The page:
A weekly look at SoCal life covering news, arts and culture, and more. Hosted by John Rabe

Stories of hard work from KPCC's first monthly Instagram project with NPR (PHOTOS)

by Maya Sugarman | Off-Ramp®

Portland, Ore. – Katie LaRosa has been a chamber maid for 34 years, the last 12 at the Inn at the Convention Center in Portland, Ore. At 73 years old, she's seen it all. "A lot of the guests are great, very sweet and nice," she said. "But," she added, "a lot of them, no matter what you try to do, you can't please 'em." She and her housekeeping cohorts have a phrase for some of the rooms they enter after check out and before check in: "I don't think they do this at home." "I walked in on a couple once," Katie recollected. "They thought they put the 'do not disturb' sign up. But it was the maid service sign." "Boy, did they get mad at me," she said, smiling. "It might have been one of those not-his-wife type things," she said, slightly harried and rushing off to the next room, cleaning cart in tow. "I don't know." Beth Nakamura • @bethnakamura

KPCC has just started a new monthly project with NPR on Instagram. It’s called Public Square. Each month, we pick a theme. We ask people to tell a story on that theme by posting a picture.

This month’s Public Square theme is ‘hard work.’ We asked people to take a portrait of someone hard at work. Maybe the mechanic who fixes your car, the small-town barber, or the taxi driver who picks you up.

More than 200 pictures came in. And what we found was hard work can mean a lot of things. It can be rewarding and selfless. It can make for some funny stories, and sad ones, too.

RELATED: see more user-submitted pictures on KPCC's AudioVision

Beth Nakamura is a photojournalist at the Oregonian newspaper. In a series of photos, she Instagramed Katie LaRosa, who’s been a motel chambermaid for 34 years.

LaRosa told Nakamura about the first time she accidentally walked in on a couple.

“They thought they left the do not disturb sign on the door knob, when in fact it was the maid service," Nakamura said. "And she just looked at me and smiled and said, ‘Yeah, I think they were pretty mad at me.'"

Before becoming a photojournalist, Beth Nakamura herself was actually a chambermaid when she was just 13.

“It was X-rated, or slightly foul," Nakamura said. "It’s like you’re totally invisible, it’s just sort of them being completely and utterly themselves.”

Nakamura has gone from seeing these stories as a kid, to telling stories now.

“Being a chambermaid actually is great training for visual journalism," she said. "I mean, you walk into a room and there’s little bits of evidence of the lives led of the people who were staying there and you sort of infer a story from that.”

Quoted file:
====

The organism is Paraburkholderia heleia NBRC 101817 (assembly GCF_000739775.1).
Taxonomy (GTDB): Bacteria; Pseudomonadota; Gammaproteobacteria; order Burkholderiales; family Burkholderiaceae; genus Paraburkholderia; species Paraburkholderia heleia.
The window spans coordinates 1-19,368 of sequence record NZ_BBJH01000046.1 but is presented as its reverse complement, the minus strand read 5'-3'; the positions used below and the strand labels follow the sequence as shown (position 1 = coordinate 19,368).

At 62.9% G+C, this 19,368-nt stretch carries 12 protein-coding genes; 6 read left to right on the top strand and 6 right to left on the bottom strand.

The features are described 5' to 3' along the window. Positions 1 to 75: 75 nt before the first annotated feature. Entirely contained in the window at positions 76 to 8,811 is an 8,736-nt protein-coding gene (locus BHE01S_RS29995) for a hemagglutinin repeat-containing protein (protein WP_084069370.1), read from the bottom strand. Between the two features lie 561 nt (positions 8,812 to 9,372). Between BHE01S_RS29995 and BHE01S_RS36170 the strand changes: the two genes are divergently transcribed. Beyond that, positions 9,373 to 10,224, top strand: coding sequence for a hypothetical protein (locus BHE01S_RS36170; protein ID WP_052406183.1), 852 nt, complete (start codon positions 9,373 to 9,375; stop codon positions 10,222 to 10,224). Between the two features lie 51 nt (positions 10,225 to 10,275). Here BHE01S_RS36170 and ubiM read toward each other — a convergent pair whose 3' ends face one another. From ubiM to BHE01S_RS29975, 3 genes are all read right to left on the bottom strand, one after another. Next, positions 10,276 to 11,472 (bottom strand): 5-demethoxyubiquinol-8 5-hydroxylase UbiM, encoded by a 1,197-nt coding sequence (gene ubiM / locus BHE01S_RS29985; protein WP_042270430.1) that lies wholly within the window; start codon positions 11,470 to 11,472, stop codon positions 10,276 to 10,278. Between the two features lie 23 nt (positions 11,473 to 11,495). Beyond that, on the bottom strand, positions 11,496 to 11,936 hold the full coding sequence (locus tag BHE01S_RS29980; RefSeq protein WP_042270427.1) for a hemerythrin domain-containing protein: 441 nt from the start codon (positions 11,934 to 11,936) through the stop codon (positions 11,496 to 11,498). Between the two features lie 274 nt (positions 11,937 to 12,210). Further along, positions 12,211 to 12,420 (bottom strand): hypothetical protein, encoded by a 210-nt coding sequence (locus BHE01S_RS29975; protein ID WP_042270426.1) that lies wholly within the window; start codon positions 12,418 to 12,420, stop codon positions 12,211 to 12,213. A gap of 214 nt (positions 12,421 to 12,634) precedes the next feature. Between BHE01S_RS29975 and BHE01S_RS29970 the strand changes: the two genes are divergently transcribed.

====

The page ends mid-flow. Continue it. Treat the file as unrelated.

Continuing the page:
Danielle Abramson took a picture of her mother, Marybeth Abramson, who takes care of a 14-year-old girl named Maddy in Cincinnati:

“My mom always said that nursing is not a job, it’s a calling.”

Maddy has a terminal disease that’s left her basically like a six-month old.

“Maddy can’t speak, Maddy can just look at you," Danielle Abramson said. "My mom goes away on vacation with our family for a couple weeks every year, and whenever she returns, Maddy – you can tell she missed her.”

Maddy has a lot of seizures, and has to take a lot of medication each day.

“She actually has a twin sister who has a similar disorder, so there’s two in the family that will not live much longer," Abramson said. "Last year we didn’t think Maddy was going to make it much longer. But she’s still here with us. Everyday is a blessing.”

Danielle Abramson has a younger sister who has a developmental disability as well.

“Not only does my mom spend her day with Maddy, she comes home and my sister’s there, too," Abramson said. "I think she’s always been a nurse in her heart, but she went back to school to get formal training. She wanted to be a better mother to my sister.”

Thamer Bajjali and Chris Milstead have been best friends since third grade. Milstead delivers newspapers in Garden Grove where they grew up. He does it the middle of the night every Wednesday. Bajjali is a photographer and sometimes he tags along with Milstead to take pictures.

“More than anything it was revisiting where we grew up on a weekly basis," Bajjali said. "I think that part was more important for Chris because he moved out of Garden Grove halfway through seventh grade.”

For almost a decade, the job has been passed down from friend to friend.

“[Chris] was saying that this is a job that he wants to pass down to his future children," Bajjali said. "He’s always joked about keeping it as long as he could.”

Recently the newspaper Chris Milstead delivers was bought by a larger paper, and his contract changed. Milstead decided to stop delivering. So after eight years, he will work his last shift this month. Bajjali titled his pictures of Milstead, “‘The End of an Era."

blog comments powered by Disqus

Enjoy Off-Ramp®? Try KPCC’s other programs.

What's popular now on KPCC